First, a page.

The launch of an impeachment inquiry in the House wasn’t the only bad news President Trump faced last week. By late Friday, three different federal courts had shot down three of the president’s more draconian policies aimed at shutting off the flow of migrants into the U.S. Whether the rulings will stand the inevitable appeals is unclear, but once again it is heartening that at least that part of our troubled constitutional system of checks and balances is holding up under the toughest challenge it has faced in generations.
Trump’s hunger for authoritarian power plays out in many ways but can be distilled into a generality: If he wants to do something, he cares not what the law, precedent or basic human decency might dictate. He just forges ahead and asks, who wants to try to stop me? When it comes to his heartless immigration policies, the challenge has been taken up by a loose consortium of migrants’ rights advocates, including the American Civil Liberties Union, the American Immigration Lawyers Assn., the Southern Poverty Law Center, the American immigration Council and regional organizations across the nation.
Basically, the administration’s approach to immigration enforcement is to deter migrants through often inhumane polices (beginning with separating children from their parents), while barring nearly all refugees, shutting off access to people from several Muslim-dominated countries and taking other steps that tell would-be immigrants, “Don’t bother, the U.S. government doesn’t want you.”
We agree that the current immigration system is broken. There is room for a discussion of how best to secure the border, how many people should be allowed to immigrate and whether family reunification should be deemphaisized in favor of admitting more people based on the job skills, investments and other benefits they could provide in the short term. In the meantime, people who have been living in the country without permission — more than half of them for more than a decade — shouldn’t live in constant fear of deportation. But instead of that good-faith debate and some reasonable legislative fixes, the nation is confronted with demands for an unneeded and ill-conceived border wall, immigrant communities are left living in fear, and people crossing the border have been abused by a policy that holds children for months at a time in detention centers, despite broad advice from experts that it is psychologically damaging to do so.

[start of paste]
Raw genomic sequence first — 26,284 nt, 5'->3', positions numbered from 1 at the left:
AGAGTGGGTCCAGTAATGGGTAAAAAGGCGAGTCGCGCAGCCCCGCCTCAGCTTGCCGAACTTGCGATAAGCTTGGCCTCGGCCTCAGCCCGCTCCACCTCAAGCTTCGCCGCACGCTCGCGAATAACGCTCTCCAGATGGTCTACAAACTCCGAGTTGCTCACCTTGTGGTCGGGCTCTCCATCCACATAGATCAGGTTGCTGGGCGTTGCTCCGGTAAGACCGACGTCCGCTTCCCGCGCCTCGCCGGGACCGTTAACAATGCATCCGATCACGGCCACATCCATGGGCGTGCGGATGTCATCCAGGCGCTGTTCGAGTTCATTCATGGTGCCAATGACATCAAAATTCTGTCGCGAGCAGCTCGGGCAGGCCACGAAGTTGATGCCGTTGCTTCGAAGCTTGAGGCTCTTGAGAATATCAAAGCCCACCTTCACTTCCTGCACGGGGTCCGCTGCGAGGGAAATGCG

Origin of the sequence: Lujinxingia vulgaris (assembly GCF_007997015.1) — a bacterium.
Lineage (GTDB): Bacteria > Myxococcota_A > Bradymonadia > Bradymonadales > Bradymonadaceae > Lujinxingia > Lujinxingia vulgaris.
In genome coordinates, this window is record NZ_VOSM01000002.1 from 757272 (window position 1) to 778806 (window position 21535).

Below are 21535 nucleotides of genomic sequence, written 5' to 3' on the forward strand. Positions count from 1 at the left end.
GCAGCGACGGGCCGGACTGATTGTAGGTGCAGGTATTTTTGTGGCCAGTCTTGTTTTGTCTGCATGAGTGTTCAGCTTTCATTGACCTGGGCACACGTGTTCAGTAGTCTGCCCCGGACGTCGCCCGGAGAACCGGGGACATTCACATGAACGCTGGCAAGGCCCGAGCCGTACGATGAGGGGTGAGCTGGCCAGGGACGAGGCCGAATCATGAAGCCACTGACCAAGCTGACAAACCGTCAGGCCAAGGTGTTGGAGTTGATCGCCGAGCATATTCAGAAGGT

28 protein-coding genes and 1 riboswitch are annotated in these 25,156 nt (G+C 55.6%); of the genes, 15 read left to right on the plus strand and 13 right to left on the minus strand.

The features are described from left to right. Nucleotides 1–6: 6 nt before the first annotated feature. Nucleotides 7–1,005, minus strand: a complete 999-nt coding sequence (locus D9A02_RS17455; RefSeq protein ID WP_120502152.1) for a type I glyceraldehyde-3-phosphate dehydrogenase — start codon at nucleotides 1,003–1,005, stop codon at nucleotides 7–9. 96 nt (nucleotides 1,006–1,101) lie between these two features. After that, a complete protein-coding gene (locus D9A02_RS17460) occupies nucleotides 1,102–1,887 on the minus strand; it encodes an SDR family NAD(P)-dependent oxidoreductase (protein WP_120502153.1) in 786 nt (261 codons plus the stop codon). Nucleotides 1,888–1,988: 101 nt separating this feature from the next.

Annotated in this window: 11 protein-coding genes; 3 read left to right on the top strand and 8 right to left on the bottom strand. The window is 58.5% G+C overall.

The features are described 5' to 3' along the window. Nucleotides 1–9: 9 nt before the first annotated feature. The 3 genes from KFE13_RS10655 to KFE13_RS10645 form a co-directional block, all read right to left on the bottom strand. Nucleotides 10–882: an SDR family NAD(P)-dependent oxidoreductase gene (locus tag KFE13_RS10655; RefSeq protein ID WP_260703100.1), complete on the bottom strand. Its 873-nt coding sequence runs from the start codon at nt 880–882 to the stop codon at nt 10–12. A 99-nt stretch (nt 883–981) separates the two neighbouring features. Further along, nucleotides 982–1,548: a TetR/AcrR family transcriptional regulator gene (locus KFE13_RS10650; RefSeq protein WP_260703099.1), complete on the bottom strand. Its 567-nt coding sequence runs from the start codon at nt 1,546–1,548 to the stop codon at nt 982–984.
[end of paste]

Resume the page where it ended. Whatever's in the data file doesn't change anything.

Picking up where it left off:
The cascade of court defeats began early Friday when U.S. District Judge Dolly Gee ruled in Los Angeles against the administration’s “Kafkaesque” plan to undo the 1997 Flores Agreement that limits the length of time and conditions under which the government may hold migrant minors. Gee, who is overseeing compliance with the Flores agreement, found that the new regulations, which would have allowed potentially years-long detentions of children with their families, failed to meet obligations the government had already agreed to. Administration officials “cannot simply impose their will by promulgating regulations that abrogate the consent decree’s most basic tenets,” Gee ruled. “That violates the rule of law. And that this court cannot permit.”
In a separate case involving how Immigration and Customs Enforcement targets jail inmates for deportation, U.S. District Judge Andre Birotte Jr. in Los Angeles held that the government must stop relying solely on databases that included “incomplete data, significant errors, or were not designed to provide information that would be used to determine a person’s removability.” Birotte also ruled that ICE cannot issue “detainers” — which involve holding inmates after their scheduled release dates so they can be picked up for deportation — in states that do not authorize such cooperation. Under that system — which preceded the Trump administration and which judges have ruled violates the 4th Amendment prohibition against unreasonable searches and seizures — ICE has issued detainers for hundreds of people later deemed ineligible for deportation, including more than 40 U.S. citizens.
In the third decision, U.S. District Court Judge Ketanji Brown Jackson in Washington, D.C., blocked the administration’s proposed policy to expand to the entire country the so-called expedited removal process that bypasses immigration courts. Instead, expedited removal will continue to apply only to migrants caught within 100 miles of a border after entering the country illegally within the previous two weeks (the new policy would have changed that to two years). Jackson wrote that the challengers to the policy were likely to win their argument that expanding the policy was “arbitrary and capricious” and didn’t consider the effect on “settled documented noncitizens and their communities.”
Will these decisions hold? That’s hard to predict. But at a minimum, it’s heartening that the courts are tapping the brakes as Trump and his xenophobic appointees frantically erect barriers to immigration — both legal and illegal — instead of working with Congress to craft durable fixes to the problems in the system.